Peggy Prosser founded D-travel to deal with a very special type of clientele. Her clients are primarily deaf and hard of hearing.
And that’s Deaf with a capital D. For hearing people not in the know, that means people who embrace a culture of Deafness, with its own unique language – sign language.
The road to becoming a travel agent for Prosser, who is herself Deaf, was a serendipitous one.
While a senior at Gallaudet University—a Washington D.C. university serving Deaf and hard of hearing students—Prosser worked part time tutoring Japanese and other international students in English.
Some of those students invited her to visit them in their home countries, so at the age of 27, Prosser quit her job in continuing education at Gallaudet to travel the world.
A fortuitous stop
She didn’t get further than her first stop, however, and ended up staying in Tokyo to teach English at a Deaf school, traveling to nearby countries on vacations.
Through traveling, teaching and working as a motivational speaker, Prosser befriended many Japanese and other Asians.
When these friends asked her to help them travel to the U.S., she started booking their trips using online sources.
“They wanted to go to Deaf Expos, Deaf Ski events and Deaf conferences and use ASL interpreter services in the U.S., and so I arranged all that for them.
“Then one day it occurred to me that I could be a travel agent, so I looked for a host and found Montrose Travel,” said Prosser.
That was in 2011. Prosser now has three other partners – all women and all Deaf – and is still with Montrose. Although she remains in Japan, her agency is headquartered in Rochester, N.Y., a city with one of the largest deaf communities in the U.S.
In working with Deaf and hard of hearing clients, Prosser uses email videophone and video chat. She communicates with the travel industry and suppliers through video relay services.
Prosser books custom group travel and FITs for Deaf clients and their often-hearing families and friends, mostly Americans but also a fair number of Japanese and other nationalities.
She also assists Deaf licensed tour guides in various countries to develop itineraries and book hotel rooms so they can put together tours for Deaf clients.
A challenging business
Creating travel opportunities for Deaf clients is not an easy task, due to the lack of tour operators who cater to this market. Few offer American Sign Language interpreters.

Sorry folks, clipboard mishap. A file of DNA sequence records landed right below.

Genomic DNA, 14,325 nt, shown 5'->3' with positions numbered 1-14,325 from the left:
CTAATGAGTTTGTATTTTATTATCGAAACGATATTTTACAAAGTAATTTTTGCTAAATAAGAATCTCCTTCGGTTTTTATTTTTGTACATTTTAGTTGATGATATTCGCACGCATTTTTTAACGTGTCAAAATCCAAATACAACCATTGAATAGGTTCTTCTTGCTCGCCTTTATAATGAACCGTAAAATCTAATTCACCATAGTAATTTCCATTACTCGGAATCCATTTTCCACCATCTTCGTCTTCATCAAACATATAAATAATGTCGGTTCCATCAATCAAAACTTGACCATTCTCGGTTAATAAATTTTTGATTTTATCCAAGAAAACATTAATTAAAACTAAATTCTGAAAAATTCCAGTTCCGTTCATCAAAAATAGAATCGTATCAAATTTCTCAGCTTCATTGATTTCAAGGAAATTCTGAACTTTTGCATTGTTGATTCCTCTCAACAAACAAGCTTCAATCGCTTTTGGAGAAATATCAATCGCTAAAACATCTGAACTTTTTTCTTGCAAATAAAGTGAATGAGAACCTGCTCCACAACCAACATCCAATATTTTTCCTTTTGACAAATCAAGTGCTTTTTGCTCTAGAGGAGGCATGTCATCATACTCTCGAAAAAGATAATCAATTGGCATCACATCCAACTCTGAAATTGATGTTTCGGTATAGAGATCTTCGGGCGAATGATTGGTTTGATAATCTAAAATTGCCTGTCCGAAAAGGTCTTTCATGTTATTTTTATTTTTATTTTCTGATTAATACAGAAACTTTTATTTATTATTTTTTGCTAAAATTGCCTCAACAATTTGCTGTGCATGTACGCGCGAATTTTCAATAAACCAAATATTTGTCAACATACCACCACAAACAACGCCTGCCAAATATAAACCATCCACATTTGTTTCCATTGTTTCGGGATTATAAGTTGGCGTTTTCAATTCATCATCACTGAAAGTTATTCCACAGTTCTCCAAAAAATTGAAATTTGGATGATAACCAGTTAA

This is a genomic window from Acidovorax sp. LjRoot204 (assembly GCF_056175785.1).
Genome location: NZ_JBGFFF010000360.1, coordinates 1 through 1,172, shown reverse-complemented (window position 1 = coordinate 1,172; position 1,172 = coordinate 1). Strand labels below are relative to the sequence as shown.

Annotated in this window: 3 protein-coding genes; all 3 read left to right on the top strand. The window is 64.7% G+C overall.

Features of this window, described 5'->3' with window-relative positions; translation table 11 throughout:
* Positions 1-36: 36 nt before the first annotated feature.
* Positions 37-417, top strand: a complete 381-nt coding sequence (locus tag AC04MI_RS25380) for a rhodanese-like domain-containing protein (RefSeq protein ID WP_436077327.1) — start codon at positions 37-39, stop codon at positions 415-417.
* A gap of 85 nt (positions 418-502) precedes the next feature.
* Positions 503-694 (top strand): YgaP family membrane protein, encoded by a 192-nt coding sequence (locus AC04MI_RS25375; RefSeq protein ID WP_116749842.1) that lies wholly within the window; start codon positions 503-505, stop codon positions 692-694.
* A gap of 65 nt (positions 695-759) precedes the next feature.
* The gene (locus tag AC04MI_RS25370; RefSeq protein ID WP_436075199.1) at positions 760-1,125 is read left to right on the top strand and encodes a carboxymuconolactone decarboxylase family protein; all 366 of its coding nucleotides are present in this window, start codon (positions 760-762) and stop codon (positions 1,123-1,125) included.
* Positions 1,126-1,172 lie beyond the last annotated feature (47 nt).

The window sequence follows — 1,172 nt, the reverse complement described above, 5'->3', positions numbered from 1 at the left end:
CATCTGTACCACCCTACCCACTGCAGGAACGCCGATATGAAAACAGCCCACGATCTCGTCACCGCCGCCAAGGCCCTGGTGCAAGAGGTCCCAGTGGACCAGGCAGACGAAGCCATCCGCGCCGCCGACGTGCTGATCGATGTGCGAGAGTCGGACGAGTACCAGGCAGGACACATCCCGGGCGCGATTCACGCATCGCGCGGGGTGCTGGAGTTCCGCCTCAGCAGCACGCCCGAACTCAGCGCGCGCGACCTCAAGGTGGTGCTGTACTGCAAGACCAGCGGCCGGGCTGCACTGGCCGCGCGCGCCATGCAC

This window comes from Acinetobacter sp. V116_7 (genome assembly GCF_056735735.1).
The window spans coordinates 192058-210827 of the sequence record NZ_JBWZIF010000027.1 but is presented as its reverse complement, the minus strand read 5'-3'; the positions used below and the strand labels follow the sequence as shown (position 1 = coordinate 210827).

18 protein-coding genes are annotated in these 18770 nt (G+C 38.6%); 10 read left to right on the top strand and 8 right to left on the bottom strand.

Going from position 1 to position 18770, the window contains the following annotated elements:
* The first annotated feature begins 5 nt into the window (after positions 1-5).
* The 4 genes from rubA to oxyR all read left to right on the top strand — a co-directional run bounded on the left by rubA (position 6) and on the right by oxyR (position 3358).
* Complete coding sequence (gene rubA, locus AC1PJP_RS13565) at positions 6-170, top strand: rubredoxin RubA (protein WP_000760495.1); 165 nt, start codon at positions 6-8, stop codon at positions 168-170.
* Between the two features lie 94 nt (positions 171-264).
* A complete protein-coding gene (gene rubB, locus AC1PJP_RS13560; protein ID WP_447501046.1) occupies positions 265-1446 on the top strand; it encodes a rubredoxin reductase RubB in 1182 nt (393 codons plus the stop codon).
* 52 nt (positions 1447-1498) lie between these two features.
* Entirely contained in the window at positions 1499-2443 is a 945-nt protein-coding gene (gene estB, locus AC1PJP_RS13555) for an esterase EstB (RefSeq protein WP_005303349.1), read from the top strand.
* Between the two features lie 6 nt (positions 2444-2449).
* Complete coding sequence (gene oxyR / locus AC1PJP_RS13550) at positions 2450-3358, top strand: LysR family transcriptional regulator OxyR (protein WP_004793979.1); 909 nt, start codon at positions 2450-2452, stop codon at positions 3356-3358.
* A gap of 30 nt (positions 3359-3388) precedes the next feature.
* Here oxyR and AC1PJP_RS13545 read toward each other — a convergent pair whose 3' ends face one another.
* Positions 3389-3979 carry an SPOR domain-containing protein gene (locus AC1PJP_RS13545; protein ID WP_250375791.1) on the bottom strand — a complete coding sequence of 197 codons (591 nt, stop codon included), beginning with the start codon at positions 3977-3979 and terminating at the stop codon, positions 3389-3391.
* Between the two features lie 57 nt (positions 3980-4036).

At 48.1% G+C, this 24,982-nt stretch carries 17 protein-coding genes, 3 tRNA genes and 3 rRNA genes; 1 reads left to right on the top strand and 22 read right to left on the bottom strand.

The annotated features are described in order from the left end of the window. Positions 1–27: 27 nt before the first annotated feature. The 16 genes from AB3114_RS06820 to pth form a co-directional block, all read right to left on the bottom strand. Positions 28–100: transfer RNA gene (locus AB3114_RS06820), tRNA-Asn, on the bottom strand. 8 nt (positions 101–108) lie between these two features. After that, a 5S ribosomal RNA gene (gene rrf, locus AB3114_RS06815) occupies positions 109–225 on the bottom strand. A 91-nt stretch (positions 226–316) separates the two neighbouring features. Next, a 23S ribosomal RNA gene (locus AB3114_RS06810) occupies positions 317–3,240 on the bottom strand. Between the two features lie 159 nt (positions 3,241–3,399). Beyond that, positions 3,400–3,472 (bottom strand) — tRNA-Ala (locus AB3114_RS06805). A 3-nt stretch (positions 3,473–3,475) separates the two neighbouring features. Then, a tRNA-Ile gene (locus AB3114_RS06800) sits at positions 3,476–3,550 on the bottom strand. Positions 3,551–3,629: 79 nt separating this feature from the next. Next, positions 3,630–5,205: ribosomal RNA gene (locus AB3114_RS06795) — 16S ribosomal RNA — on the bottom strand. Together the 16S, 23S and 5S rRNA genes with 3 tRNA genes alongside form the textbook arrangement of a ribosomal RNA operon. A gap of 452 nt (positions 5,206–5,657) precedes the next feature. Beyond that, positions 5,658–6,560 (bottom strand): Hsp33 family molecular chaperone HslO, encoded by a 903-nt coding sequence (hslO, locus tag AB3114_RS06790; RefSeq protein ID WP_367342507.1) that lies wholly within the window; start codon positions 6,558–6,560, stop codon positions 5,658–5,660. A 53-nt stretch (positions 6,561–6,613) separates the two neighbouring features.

Prosser helps solve this problem by arranging, and sometimes leading, small groups both to the U.S. for Japanese and other foreigners and to Japan and other destinations for Americans.
In fact, about 90% of D-travel’s business is currently small custom groups of four to eight participants. Prosser not only does all the bookings but sometimes provides sign language interpretation as well.
Special interest travel
Prosser’s groups often focus on special interests.
She recently arranged for a group to go to the Dominican Republic to visit Larimar and Blue Amber mines. This year she has groups going to Israel and Turkey, and recently had a request from two potential Deaf Japanese clients involved in theater work to visit Deaf theaters across the U.S.
Beyond her travel agency business, Prosser never loses sight of the bigger picture – helping to expand the world of opportunities open to Deaf travelers. And she’s working on a global scale.
“The tourism sectors in different countries have added ramps for persons in wheelchairs to get around famous landmarks and historical sites,” Prosser said.
“Many have also added braille or included audio equipment for blind people but what about [the] Deaf?”
Work with the IDDO
Since few people are willing to address that question, Prosser is tackling the situation by working with the International Deaf Development Organization (IDDO).
The IDDO is an NGO that promotes the inclusion of Deaf people and organizations through international development initiatives and programs. It believes that tourism is an especially good way to accomplish this.
“D-travel hopes to work with IDDO in to develop tour programs and packages with national tourism sectors and their suppliers and with Deaf associations who can refer deaf experts and guides to their country’s tour suppliers to work with them on itineraries,” said Prosser.
Then, putting on her travel agent hat once again, Prosser said she would promote and sell these tours.
Another of her efforts with IDDO is the possibility of creating hotels in developing nations.
“We feel if we can build a hotel where deaf organizations run the business, the profit can go to the organization's needs to advocate for Deaf rights in their country,” she said.
“And because of the hotel, Deaf people can offer other areas of expertise, such as nail saloons, restaurants, rickshaw rides or whatever their country allows them to do.”
The target countries for this venture include the Dominican Republic, Kenya and Nepal as well as Haiti, where Prosser has a network among the Deaf community, and where tourism is growing.